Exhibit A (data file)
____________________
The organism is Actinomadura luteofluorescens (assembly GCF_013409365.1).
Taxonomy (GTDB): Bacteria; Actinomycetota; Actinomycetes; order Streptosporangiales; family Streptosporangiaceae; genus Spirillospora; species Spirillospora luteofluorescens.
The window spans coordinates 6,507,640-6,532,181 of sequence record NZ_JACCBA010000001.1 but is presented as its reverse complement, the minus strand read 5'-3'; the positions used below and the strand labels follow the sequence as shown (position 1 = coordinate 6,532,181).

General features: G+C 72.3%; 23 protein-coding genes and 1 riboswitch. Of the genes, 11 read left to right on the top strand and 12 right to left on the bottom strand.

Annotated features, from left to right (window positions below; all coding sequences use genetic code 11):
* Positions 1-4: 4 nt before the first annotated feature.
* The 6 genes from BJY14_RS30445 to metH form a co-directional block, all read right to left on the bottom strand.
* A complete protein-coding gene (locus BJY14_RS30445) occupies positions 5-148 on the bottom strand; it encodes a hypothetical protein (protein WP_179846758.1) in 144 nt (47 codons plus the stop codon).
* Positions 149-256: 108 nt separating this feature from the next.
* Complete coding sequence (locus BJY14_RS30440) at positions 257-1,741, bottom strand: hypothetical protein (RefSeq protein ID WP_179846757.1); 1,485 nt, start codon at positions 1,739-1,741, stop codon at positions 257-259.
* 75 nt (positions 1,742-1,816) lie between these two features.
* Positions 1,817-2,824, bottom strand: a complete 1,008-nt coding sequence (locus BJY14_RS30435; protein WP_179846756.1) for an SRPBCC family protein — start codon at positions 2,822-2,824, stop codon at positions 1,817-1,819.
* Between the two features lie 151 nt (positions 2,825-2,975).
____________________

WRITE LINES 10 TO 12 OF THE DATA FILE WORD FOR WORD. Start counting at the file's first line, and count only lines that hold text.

* Complete coding sequence (locus BJY14_RS30440) at positions 257-1,741, bottom strand: hypothetical protein (RefSeq protein ID WP_179846757.1); 1,485 nt, start codon at positions 1,739-1,741, stop codon at positions 257-259.
* 75 nt (positions 1,742-1,816) lie between these two features.
* Positions 1,817-2,824, bottom strand: a complete 1,008-nt coding sequence (locus BJY14_RS30435; protein WP_179846756.1) for an SRPBCC family protein — start codon at positions 2,822-2,824, stop codon at positions 1,817-1,819.